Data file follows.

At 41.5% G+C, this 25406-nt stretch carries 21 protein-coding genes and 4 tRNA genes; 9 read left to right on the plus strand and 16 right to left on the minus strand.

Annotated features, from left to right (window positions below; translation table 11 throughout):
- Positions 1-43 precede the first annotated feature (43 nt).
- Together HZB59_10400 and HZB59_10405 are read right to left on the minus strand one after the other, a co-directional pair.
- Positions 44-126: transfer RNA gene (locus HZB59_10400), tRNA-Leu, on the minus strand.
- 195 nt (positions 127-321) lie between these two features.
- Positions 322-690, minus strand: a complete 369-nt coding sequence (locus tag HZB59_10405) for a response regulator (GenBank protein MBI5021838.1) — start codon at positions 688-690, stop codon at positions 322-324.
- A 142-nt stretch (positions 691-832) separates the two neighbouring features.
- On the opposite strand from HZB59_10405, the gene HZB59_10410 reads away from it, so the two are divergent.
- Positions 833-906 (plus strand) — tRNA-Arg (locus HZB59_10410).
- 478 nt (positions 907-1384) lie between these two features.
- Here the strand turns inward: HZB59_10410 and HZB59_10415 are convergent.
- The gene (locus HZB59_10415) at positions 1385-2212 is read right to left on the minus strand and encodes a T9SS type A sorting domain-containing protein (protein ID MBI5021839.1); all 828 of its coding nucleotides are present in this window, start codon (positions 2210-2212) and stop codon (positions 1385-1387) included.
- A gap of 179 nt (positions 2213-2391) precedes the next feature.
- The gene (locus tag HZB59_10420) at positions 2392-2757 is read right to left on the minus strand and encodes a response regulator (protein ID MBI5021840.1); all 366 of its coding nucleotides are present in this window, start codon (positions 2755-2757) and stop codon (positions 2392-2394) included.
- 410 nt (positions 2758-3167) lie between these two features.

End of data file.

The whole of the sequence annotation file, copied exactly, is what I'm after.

At 41.5% G+C, this 25406-nt stretch carries 21 protein-coding genes and 4 tRNA genes; 9 read left to right on the plus strand and 16 right to left on the minus strand.

Annotated features, from left to right (window positions below; translation table 11 throughout):
- Positions 1-43 precede the first annotated feature (43 nt).
- Together HZB59_10400 and HZB59_10405 are read right to left on the minus strand one after the other, a co-directional pair.
- Positions 44-126: transfer RNA gene (locus HZB59_10400), tRNA-Leu, on the minus strand.
- 195 nt (positions 127-321) lie between these two features.
- Positions 322-690, minus strand: a complete 369-nt coding sequence (locus tag HZB59_10405) for a response regulator (GenBank protein MBI5021838.1) — start codon at positions 688-690, stop codon at positions 322-324.
- A 142-nt stretch (positions 691-832) separates the two neighbouring features.
- On the opposite strand from HZB59_10405, the gene HZB59_10410 reads away from it, so the two are divergent.
- Positions 833-906 (plus strand) — tRNA-Arg (locus HZB59_10410).
- 478 nt (positions 907-1384) lie between these two features.
- Here the strand turns inward: HZB59_10410 and HZB59_10415 are convergent.
- The gene (locus HZB59_10415) at positions 1385-2212 is read right to left on the minus strand and encodes a T9SS type A sorting domain-containing protein (protein ID MBI5021839.1); all 828 of its coding nucleotides are present in this window, start codon (positions 2210-2212) and stop codon (positions 1385-1387) included.
- A gap of 179 nt (positions 2213-2391) precedes the next feature.
- The gene (locus tag HZB59_10420) at positions 2392-2757 is read right to left on the minus strand and encodes a response regulator (protein ID MBI5021840.1); all 366 of its coding nucleotides are present in this window, start codon (positions 2755-2757) and stop codon (positions 2392-2394) included.
- 410 nt (positions 2758-3167) lie between these two features.